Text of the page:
Jon Snow, the anchor of Channel 4 News, posted a tweet on Tuesday morning saying a "lawyer contact" told him "the Attorney General said NO last night to the validity of Mrs May's "new European Union deal".he been told to go away and find a way to say YES".
The GBP/JPY cross plunged back below the key 145.00 psychological mark in the last hour, albeit quickly recovered few pips thereafter.
Most observers see it as highly unlikely the deal will pass through parliament and Mrs May's spokesperson has been forced to deny rumours the prime minister may delay the vote with only a couple of weeks to go until the United Kingdom leaves the EU.
The cross crashed around 320-pips, eroding a major part of the previous session's goodish up-move and was further pressurized by a modest pull-back in equity markets, which provided a minor lift to the Japanese Yen's safe-haven status. SNP MPs have reiterated calls for a second referendum, saying that the time has come for May to accept that a new referendum is necessary.
Leader o the opposition Jeremy Corbyn said: "This evening's agreement with the European Commission does not contain anything approaching the changes Theresa May promised Parliament, and whipped her MPs to vote for". Mrs May has struggled to get a legally binding guarantee from the European Union that the backstop would be temporary, as desired by Eurosceptic members of her party.
They have been demanding that the agreement does not keep the United Kingdom locked in the Irish backstop - an insurance policy to guarantee no return to a hard border in Ireland - indefinitely.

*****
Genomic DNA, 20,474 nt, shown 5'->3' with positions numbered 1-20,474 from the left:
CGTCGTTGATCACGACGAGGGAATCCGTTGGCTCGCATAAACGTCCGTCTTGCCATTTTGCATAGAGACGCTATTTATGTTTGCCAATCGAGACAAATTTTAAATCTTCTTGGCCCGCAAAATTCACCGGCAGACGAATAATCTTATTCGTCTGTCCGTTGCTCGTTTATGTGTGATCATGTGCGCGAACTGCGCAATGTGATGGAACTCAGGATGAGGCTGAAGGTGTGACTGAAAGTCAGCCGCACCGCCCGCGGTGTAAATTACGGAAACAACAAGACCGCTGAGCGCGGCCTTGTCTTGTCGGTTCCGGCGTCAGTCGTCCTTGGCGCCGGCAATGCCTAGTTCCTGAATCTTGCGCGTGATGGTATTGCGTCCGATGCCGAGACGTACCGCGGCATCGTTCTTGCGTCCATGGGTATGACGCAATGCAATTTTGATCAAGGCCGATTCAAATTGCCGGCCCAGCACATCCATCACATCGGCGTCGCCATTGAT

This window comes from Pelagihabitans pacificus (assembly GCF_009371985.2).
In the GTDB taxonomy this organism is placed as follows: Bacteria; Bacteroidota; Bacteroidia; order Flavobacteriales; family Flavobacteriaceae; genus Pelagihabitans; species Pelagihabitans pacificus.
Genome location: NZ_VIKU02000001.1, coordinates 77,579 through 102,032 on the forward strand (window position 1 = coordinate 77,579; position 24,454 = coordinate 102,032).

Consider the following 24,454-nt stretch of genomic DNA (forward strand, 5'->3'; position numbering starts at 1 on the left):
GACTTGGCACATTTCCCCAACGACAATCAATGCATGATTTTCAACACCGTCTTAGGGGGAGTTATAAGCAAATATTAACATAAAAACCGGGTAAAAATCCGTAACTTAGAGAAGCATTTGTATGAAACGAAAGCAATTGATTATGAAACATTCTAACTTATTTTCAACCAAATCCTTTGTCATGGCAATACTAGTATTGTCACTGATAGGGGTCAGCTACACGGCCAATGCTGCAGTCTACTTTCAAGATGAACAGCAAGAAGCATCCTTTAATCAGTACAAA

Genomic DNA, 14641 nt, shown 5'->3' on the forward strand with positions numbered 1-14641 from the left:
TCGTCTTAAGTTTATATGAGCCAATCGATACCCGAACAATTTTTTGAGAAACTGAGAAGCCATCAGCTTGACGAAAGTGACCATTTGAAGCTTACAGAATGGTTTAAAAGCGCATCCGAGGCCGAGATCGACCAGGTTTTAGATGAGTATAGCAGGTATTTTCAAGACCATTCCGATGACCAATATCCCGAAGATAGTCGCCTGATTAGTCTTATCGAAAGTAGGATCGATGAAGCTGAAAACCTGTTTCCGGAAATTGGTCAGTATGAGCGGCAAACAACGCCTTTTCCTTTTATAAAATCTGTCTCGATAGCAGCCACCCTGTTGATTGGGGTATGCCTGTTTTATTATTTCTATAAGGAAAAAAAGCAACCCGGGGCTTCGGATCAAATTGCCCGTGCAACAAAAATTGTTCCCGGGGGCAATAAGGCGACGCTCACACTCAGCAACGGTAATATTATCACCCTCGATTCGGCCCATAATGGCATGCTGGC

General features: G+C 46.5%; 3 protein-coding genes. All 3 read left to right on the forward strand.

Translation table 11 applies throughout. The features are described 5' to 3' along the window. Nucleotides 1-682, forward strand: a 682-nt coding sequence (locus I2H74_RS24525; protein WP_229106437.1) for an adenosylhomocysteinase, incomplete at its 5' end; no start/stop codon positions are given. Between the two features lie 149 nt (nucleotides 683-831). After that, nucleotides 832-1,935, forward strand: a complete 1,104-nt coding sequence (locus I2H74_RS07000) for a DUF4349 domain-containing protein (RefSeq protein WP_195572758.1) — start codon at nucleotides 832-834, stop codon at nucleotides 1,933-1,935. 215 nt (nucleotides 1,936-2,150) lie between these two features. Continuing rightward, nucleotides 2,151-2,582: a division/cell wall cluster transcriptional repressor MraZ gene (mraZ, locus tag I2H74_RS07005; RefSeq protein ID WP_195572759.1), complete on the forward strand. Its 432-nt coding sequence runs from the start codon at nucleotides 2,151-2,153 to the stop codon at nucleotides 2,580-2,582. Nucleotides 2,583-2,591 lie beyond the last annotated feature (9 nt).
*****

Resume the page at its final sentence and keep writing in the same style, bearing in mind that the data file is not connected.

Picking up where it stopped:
Attorney General Geoffrey Cox said last-minute new agreements "reduce the risk" of Britain being "indefinitely and involuntarily" held in the so-called Irish border backstop.
HuffPost UK understands the DUP can not back May's deal in light of Cox's advice, and are likely to be followed by scores of Tory Brexiteers who have said they will be guided by the Northern Irish party.
Groups of MPs are preparing to test their versions of Brexit via a series of amendments if it is clear May's deal is doomed.
"There should be no lingering doubts: this deal will leave us trapped and surrenders our sovereignty. Tomorrow, the House of Commons will debate the improved deal that these legal changes have created".
While the majority of analysts seem confident that May's deal will once again be shot down, Alastair George, chief investment strategist at Edison, argued on Tuesday morning that the EU's overnight concessions might be enough to win over a significant amount of MPs.
The changes fall short of demands of hardcore UK Brexiteers, but may persuade some politicians to switch their votes. Even with updated language on the Northern Ireland border, the vote could still fail, as most of the 585-page withdrawal agreement from January remains intact.